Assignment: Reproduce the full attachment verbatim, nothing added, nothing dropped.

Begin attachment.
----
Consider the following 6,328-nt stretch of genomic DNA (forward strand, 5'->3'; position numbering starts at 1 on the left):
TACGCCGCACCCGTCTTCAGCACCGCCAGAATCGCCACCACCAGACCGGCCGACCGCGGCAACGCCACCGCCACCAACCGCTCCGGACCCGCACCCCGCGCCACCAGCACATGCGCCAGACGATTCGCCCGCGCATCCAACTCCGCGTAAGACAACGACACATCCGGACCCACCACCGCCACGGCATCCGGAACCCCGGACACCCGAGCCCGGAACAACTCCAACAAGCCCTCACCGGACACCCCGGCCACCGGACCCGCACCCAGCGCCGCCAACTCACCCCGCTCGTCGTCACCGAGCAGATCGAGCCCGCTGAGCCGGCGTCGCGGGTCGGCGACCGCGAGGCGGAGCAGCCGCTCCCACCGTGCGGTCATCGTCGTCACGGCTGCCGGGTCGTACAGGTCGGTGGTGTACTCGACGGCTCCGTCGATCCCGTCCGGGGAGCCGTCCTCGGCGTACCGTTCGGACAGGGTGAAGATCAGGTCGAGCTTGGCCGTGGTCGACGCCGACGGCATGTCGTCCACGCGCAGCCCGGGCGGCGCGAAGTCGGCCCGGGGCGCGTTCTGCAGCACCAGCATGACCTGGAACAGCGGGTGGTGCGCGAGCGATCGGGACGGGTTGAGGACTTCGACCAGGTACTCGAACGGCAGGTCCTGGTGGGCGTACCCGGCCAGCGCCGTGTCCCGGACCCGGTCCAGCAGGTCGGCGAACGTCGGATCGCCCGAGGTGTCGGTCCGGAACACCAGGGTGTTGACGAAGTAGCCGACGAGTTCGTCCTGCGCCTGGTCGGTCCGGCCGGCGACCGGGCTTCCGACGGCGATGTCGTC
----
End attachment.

Consider the following 6,328-nt stretch of genomic DNA (forward strand, 5'->3'; position numbering starts at 1 on the left):
TACGCCGCACCCGTCTTCAGCACCGCCAGAATCGCCACCACCAGACCGGCCGACCGCGGCAACGCCACCGCCACCAACCGCTCCGGACCCGCACCCCGCGCCACCAGCACATGCGCCAGACGATTCGCCCGCGCATCCAACTCCGCGTAAGACAACGACACATCCGGACCCACCACCGCCACGGCATCCGGAACCCCGGACACCCGAGCCCGGAACAACTCCAACAAGCCCTCACCGGACACCCCGGCCACCGGACCCGCACCCAGCGCCGCCAACTCACCCCGCTCGTCGTCACCGAGCAGATCGAGCCCGCTGAGCCGGCGTCGCGGGTCGGCGACCGCGAGGCGGAGCAGCCGCTCCCACCGTGCGGTCATCGTCGTCACGGCTGCCGGGTCGTACAGGTCGGTGGTGTACTCGACGGCTCCGTCGATCCCGTCCGGGGAGCCGTCCTCGGCGTACCGTTCGGACAGGGTGAAGATCAGGTCGAGCTTGGCCGTGGTCGACGCCGACGGCATGTCGTCCACGCGCAGCCCGGGCGGCGCGAAGTCGGCCCGGGGCGCGTTCTGCAGCACCAGCATGACCTGGAACAGCGGGTGGTGCGCGAGCGATCGGGACGGGTTGAGGACTTCGACCAGGTACTCGAACGGCAGGTCCTGGTGGGCGTACCCGGCCAGCGCCGTGTCCCGGACCCGGTCCAGCAGGTCGGCGAACGTCGGATCGCCCGAGGTGTCGGTCCGGAACACCAGGGTGTTGACGAAGTAGCCGACGAGTTCGTCCTGCGCCTGGTCGGTCCGGCCGGCGACCGGGCTTCCGACGGCGATGTCGTC